I've numbered this message part 4.5 because it comes somewhere between part 4 (the economy) and part 5 (education, abortion, global warming and carbon credits). My regular readers will remember that I'm outlining the policies I would follow if I were elected president. I should point out that not all presidential candidates do this. To my knowledge, only one of the current candidates has done this. Barack Obama has a book that describes his ideas. He also has extensive information on his website. He's accused of giving on lofty ideas in his campaign speeches. It's hard to tell from the sound bites if that's true, but I don't fault him for that. I think he's giving the public what they want, and doing a very good job of it.
Sen. Clinton has also written a book, and I presume it says something about what she would do as president. I don't think McCain has a book and I haven't checked either website.
But back to my platform, and this time it's on healthcare. Originally, I had grouped this in item #5 because I simply didn't think it needed much attention. However, more thought has led me to flip-flops, or at least partially. Let me explain some basic facts.
I know of 2 or 3 situations where someone has gone to the hospital without medical coverage. In one case, bills totaled over $200,00, probably closer to $500,00 when all was complete. In another situation, the person could have gone to a doctor or a doc-in-a-box, but instead went to the ER. They left without paying and count on the state tax refund to pay the bill (the hospital can garnish the state refund). Currently, a hospital must treat someone who can't afford it, and the state pays it. If they can get the money back later, they will try, otherwise the taxpayer foots the bill.
For those of marginal income, but who try to pay their bills, medical care can wipe out their chances for advancement. Costs are out of hand. I had back surgery two years ago, it cost over $20,000 for one night in the hospital. I didn't even see the doctor after the surgery before discharge.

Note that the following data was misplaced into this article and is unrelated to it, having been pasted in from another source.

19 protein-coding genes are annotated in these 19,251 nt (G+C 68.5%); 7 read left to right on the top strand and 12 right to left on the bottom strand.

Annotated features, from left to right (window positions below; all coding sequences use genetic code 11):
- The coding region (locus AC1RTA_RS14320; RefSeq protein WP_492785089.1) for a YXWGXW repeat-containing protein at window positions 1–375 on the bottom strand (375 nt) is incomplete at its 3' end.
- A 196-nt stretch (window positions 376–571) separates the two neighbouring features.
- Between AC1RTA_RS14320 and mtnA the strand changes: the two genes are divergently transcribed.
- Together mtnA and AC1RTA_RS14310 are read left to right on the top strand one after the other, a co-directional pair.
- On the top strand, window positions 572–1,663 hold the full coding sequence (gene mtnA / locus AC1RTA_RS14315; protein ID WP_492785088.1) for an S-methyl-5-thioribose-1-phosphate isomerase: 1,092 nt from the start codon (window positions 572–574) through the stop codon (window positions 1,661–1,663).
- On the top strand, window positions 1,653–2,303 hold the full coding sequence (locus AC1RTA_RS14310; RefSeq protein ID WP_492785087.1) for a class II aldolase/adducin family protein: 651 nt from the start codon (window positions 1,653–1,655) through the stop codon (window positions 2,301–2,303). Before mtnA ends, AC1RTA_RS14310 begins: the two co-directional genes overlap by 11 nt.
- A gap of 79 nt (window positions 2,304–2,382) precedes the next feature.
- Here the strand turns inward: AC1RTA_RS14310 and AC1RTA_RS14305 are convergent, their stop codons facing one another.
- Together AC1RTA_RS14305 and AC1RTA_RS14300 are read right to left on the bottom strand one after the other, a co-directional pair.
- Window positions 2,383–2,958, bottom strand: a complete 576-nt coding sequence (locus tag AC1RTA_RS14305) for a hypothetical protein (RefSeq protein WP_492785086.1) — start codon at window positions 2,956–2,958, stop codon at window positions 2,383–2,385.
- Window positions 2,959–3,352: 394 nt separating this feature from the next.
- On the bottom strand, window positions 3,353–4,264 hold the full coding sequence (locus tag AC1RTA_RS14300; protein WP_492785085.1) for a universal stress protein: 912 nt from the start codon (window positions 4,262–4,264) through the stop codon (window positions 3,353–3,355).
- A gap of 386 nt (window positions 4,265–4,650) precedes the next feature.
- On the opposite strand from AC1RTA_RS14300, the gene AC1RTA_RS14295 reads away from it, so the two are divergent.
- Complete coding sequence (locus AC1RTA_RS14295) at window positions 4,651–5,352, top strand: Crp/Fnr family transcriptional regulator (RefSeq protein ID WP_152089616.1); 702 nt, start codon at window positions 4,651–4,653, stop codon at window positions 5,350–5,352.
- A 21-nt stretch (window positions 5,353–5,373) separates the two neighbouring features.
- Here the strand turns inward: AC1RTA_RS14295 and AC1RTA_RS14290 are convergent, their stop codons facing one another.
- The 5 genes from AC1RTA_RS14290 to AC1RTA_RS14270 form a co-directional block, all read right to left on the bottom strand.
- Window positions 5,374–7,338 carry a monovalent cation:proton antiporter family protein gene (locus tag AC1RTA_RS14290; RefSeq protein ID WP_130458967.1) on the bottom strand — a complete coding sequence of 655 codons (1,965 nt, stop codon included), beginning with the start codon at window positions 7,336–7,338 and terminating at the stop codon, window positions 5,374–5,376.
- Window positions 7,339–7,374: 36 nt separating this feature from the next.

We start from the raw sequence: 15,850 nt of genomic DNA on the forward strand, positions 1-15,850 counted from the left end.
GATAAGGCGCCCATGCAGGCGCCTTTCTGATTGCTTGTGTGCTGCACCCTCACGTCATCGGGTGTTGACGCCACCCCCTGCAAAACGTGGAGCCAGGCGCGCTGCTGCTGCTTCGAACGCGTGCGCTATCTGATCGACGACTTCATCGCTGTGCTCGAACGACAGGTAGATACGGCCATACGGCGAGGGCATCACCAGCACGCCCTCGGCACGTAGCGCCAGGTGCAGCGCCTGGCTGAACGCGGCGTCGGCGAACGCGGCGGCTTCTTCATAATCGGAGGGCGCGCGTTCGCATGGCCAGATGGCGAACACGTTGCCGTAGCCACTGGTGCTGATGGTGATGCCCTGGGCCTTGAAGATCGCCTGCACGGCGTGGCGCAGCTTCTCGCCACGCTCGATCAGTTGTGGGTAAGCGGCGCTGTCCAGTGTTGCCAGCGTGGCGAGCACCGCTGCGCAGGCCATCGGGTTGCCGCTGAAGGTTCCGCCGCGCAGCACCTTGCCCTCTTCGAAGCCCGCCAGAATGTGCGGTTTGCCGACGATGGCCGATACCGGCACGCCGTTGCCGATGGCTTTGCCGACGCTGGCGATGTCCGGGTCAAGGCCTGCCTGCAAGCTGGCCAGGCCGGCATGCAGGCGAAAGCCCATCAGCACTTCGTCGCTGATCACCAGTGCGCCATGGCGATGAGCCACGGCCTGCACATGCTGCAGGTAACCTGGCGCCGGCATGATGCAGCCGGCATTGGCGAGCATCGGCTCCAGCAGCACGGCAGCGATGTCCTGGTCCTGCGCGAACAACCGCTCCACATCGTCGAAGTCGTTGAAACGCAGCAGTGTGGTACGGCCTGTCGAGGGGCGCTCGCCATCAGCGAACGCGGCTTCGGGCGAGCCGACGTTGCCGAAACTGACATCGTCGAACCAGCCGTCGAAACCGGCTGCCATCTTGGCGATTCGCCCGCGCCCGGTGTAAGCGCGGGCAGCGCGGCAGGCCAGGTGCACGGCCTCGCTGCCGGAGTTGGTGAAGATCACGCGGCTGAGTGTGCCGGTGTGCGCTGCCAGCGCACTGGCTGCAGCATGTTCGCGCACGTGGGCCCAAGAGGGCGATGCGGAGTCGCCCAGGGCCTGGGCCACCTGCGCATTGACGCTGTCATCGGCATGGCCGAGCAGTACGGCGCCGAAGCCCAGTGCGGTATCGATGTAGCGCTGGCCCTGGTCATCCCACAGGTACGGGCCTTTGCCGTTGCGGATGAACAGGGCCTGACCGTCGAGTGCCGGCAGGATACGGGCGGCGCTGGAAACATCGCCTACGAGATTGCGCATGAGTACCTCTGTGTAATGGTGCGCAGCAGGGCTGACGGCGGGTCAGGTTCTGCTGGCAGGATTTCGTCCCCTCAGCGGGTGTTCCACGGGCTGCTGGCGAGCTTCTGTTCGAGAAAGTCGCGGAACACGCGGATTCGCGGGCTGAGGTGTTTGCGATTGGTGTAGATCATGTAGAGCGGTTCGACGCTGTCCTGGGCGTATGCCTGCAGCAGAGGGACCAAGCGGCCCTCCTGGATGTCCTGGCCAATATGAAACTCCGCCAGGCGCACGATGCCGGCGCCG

Normally, I'd say this isn't a federal problem, but the states can't handle it and private industry has no incentive. The system has come to the point where we can do more medical care than we can afford. As the baby boom generation ages, this will only get worse.
To begin with, I firmly believe additional competition is required. Ratings for insurance, hospitals and doctors should be established so that the patient can determine the best choices. Rather than create a new agency, the AMA should govern the doctors and hospitals. There is no comparable agency or group for insurance, one will (reluctantly) have to be created.
Insurance should be just that, insurance. Elective surgery or anticpated hospital requirements should not be covered. (Take a deep breath here). That means normal pregnancies should not be covered. Instead families should pay for their own delivery. This will have to be phased in over time as the current cost is way to high. I would appoint a team of doctors and insurance-minded people to determine how to implement this (that means I have no idea).
Something has to be done to reign in the cost of medicines. I am a big believer in profits and I understand the amount of research that goes into creating a new medicine, but the number of medical sales people and the perks they give out goes way too far.
Obviously, I'm short on details. But let me explain some problems I see with other plans. Many focus on the "big business" as the evil, I instead embrace big business. Many would give everyone equal access, I would focus on individual responsibility. If I as a consumer want to purchase additional insurance, or purchas something that will give me better access to health care, I think that should be allowed. The idea that everyone gets the same access is socialist.
We conseervatives have long been seen as being uncaring. I don't want to be that way. I don't know of any real solution to this problem and I've put it low on my priority lst, but I intentionally didn't put it last.